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Habits of Expert Software Designers (mit.edu)
711 points by headalgorithm 10 days ago | hide | past | web | favorite | 142 comments

Most of these points (like the crucial importance of context/looking around, of users, of figuring out what you're not doing, etc) are important parts of software development.

But the problem is, unless you already have the requisite experience to show you what these bullet points really refer to in practice, you're not going to really make sense of this list, not in a way that will actually help you do anything differently.

"Always learn about the users" for example is much too vague: which users? how do you talk to them? when do you trust them and when do you not take their feedback at face value? I don't think you can learn this sort of thing outside of a real life context.

It is always hard to learn from people several levels ahead of you. What they do is amazing and impenetrable. What they say seems to make little sense. You lack too much of the common background.

This is why, when I find myself in a situation like that, I try hard to understand the point. Why do these people do these strange things? What do they mean by saying these sentences that seem detached from the practice? Empirically, they are smart, so they mean something.

This is how you start to detect where the common context is lacking, and look for explanations. Eventually, with enough effort, you bridge the gap and understand what they meant, and why. This is how you grow.

Don't spend too much time trying to decipher people who claim to be "levels ahead of you." If they actually understood the topic, they could easily explain it in a way that a novice can understand.

Some of the things that I know about would take months or years to explain to a novice in such a way that they would understand what I was talking about. Not by way of metaphor or by analogy, but to truly see things the way I'm seeing them when I give an explanation. We can try to meet halfway but the requisite knowledge may be lacking.

In effect this is what I'm doing when I coach interns and juniors -- giving them the requisite knowledge so that they can see things the way I'm trying to explain them.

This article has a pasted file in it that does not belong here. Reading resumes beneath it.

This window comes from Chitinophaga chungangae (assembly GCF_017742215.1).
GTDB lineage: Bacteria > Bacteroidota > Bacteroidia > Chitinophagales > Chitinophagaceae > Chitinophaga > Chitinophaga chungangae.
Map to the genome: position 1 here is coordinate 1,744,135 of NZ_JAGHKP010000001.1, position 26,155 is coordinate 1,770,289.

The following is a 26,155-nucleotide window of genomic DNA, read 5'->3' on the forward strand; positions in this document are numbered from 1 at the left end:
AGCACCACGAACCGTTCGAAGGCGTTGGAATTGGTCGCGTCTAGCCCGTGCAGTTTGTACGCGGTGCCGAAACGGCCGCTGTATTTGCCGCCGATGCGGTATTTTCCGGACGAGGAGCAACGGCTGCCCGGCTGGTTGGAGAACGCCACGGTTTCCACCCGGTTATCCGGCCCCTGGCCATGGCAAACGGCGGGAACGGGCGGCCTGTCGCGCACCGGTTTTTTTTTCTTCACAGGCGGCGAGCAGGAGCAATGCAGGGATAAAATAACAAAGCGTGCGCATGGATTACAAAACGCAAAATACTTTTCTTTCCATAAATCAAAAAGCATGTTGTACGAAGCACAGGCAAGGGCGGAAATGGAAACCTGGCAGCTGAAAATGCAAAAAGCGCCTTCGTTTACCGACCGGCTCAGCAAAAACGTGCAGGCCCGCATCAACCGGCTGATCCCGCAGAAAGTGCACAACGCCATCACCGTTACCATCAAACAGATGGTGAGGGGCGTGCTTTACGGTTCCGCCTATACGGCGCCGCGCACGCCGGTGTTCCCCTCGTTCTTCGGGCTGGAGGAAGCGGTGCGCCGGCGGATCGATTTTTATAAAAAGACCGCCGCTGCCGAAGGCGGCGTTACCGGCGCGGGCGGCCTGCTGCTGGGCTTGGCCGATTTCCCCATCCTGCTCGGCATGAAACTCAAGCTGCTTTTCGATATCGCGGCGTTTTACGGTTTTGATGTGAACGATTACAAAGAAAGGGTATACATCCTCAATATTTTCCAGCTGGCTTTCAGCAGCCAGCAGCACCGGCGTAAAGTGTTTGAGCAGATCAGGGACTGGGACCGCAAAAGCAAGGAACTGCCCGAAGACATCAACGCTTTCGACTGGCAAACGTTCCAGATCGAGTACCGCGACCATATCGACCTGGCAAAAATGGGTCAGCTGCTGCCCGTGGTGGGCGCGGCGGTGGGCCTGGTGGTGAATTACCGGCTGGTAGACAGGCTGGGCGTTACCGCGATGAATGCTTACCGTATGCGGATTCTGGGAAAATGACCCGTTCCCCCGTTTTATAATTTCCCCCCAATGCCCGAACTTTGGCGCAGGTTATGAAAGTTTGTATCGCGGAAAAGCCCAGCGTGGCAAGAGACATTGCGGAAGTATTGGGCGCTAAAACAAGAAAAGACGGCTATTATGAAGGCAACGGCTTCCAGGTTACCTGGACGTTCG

"Feynman was a truly great teacher. He prided himself on being able to devise ways to explain even the most profound ideas to beginning students. Once, I said to him, 'Dick, explain to me, so that I can understand it, why spin one-half particles obey Fermi-Dirac statistics.' Sizing up his audience perfectly, Feynman said, 'I'll prepare a freshman lecture on it.' But he came back a few days later to say, 'I couldn't do it. I couldn't reduce it to the freshman level. That means we don't really understand it.'"

-- David L. Goodstein, Feynman's Lost Lecture: The Motion of Planets Around the Sun, ISBN:978-0393039184.

> That means we don't really understand it.

I wonder if other physicists shared the sentiment.

I hope so. I've always thought the quintessence of science is pushing back the boundaries of ignorance. To advance we must first understand the true outline of our incomprehension. In that light, I don't think Feynman's remark is a negative sentiment at all.

To know what what you do not know, etc. (c.f. confucious 2:17, rumsfeld 2:02)

I didn't mean it in a negative way either

I always seek clarity, and quite often 'complex' science is just about that, you get to see differently, eurekas. And when there's no eureka, to me then something is wrong, and the science has been accepted at face value which is also wrong.

Out of curiosity, what sort of topics require months of years of explanation? I find that most complex topics can be broken down to a point where an average adult could digest them if they're interested enough in learning them. I wouldn't necessarily say that a 5-10 min explanation means that they could apply it in the field, but enough to understand a specific scenario.